Harping on about carp

A cartload of carp. Franklin County Archers helped to bring down numbers during the annual World Koi Champs where bowhunters hunt for carp.

Koi carp are often referred to as gigantic goldfish. But unlike the childhood pet, their demise can’t be assured with a simple flush of the toilet.

Native to Asia and Europe, it’s understood they arrived in New Zealand accidentally in the 1960’s. Mistaken of course, for goldfish.
Koi carp can grow up to 75cm long and weigh as much as 10kg. There are those who believe that up to 70 million tonnes of the dreaded fish may have set up home in the Waikato, but exactly how many, is difficult to quantify. That’s bad news indeed as their feeding approach is comparable to a high strength vacuum cleaner. They suck everything up and blow out the bits they don’t find tasty. Major damage occurs to all aquatic plants in their path, which negatively impacts habitats and waterways.
DOC records show that a containment area between Auckland and Hamilton was set up to reduce the breed spreading further. Within that area, koi carp can be recreationally fished with the condition that they must be killed when caught. I’ve seen a few bow hunters out and about having a crack at carp. Although I expect that does little to counter the voracious breeding cycle.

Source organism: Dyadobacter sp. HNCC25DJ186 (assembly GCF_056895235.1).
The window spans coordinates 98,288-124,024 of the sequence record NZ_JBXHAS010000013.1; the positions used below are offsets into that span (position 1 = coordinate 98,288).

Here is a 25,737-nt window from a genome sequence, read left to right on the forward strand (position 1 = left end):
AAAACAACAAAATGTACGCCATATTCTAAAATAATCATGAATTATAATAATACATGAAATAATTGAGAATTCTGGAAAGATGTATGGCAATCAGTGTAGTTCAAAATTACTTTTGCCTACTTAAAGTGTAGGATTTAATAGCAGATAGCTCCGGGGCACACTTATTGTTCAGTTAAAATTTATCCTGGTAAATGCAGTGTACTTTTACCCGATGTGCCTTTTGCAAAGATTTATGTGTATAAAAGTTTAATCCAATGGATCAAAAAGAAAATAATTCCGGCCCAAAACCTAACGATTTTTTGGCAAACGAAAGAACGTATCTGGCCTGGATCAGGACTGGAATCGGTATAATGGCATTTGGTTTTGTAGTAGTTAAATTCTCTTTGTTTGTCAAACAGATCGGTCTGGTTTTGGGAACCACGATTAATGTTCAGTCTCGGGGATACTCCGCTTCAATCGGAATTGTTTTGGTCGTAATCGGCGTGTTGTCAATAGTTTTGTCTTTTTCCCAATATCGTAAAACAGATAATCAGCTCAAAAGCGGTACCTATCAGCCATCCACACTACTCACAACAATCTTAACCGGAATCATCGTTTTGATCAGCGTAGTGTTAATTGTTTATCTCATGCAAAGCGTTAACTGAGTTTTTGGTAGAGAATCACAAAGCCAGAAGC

Waikato Regional Council set up a CarpN Neutral Project back in 2012. On the face of it, it looks like a fantastic project, turning crappy carp into garden gold. A mega fish trap collects the invasive fish, whilst native fish species pass through unharmed. The carp are treated to a rapid bacteria which digests the carp into nutrient rich fertiliser/fishmeal, cleverly named “carpacinno”. That fertiliser is then pressed into pellets.  35 tonnes of invasive fish were removed during a four year term. That’s great, but unfortunately a mere drop in a carp laden ocean.
Trials using the carpacinno were conducted in 2015. Results showed the carp pellets were just as successful in supporting plant growth, as commercial fertilisers. But that was then and this is now, and carp are still causing destruction in our waterways. It’s probably time to start harping on about carp, to see what is, and can be done to eradicate this mighty menace!

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